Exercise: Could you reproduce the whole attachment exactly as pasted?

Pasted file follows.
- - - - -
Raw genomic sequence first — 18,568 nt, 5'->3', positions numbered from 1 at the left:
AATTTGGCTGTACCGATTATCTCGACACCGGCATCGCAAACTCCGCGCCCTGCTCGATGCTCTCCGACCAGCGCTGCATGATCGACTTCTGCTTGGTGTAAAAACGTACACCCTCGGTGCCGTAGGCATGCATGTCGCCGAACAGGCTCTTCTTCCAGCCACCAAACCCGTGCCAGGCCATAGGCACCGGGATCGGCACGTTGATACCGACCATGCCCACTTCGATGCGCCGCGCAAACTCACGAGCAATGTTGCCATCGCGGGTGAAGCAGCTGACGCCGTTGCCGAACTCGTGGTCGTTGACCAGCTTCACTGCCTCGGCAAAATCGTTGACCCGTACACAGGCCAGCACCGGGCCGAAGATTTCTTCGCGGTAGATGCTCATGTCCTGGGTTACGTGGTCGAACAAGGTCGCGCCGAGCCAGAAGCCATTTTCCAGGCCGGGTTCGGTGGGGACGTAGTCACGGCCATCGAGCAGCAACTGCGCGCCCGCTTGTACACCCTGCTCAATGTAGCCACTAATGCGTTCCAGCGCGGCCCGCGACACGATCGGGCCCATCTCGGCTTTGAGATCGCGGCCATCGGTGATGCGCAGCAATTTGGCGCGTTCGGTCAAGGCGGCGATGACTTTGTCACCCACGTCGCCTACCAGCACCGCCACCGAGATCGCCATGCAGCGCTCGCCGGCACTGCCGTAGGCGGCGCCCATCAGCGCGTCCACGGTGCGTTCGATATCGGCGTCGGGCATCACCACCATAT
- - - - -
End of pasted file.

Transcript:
Raw genomic sequence first — 18,568 nt, 5'->3', positions numbered from 1 at the left:
AATTTGGCTGTACCGATTATCTCGACACCGGCATCGCAAACTCCGCGCCCTGCTCGATGCTCTCCGACCAGCGCTGCATGATCGACTTCTGCTTGGTGTAAAAACGTACACCCTCGGTGCCGTAGGCATGCATGTCGCCGAACAGGCTCTTCTTCCAGCCACCAAACCCGTGCCAGGCCATAGGCACCGGGATCGGCACGTTGATACCGACCATGCCCACTTCGATGCGCCGCGCAAACTCACGAGCAATGTTGCCATCGCGGGTGAAGCAGCTGACGCCGTTGCCGAACTCGTGGTCGTTGACCAGCTTCACTGCCTCGGCAAAATCGTTGACCCGTACACAGGCCAGCACCGGGCCGAAGATTTCTTCGCGGTAGATGCTCATGTCCTGGGTTACGTGGTCGAACAAGGTCGCGCCGAGCCAGAAGCCATTTTCCAGGCCGGGTTCGGTGGGGACGTAGTCACGGCCATCGAGCAGCAACTGCGCGCCCGCTTGTACACCCTGCTCAATGTAGCCACTAATGCGTTCCAGCGCGGCCCGCGACACGATCGGGCCCATCTCGGCTTTGAGATCGCGGCCATCGGTGATGCGCAGCAATTTGGCGCGTTCGGTCAAGGCGGCGATGACTTTGTCACCCACGTCGCCTACCAGCACCGCCACCGAGATCGCCATGCAGCGCTCGCCGGCACTGCCGTAGGCGGCGCCCATCAGCGCGTCCACGGTGCGTTCGATATCGGCGTCGGGCATCACCACCATAT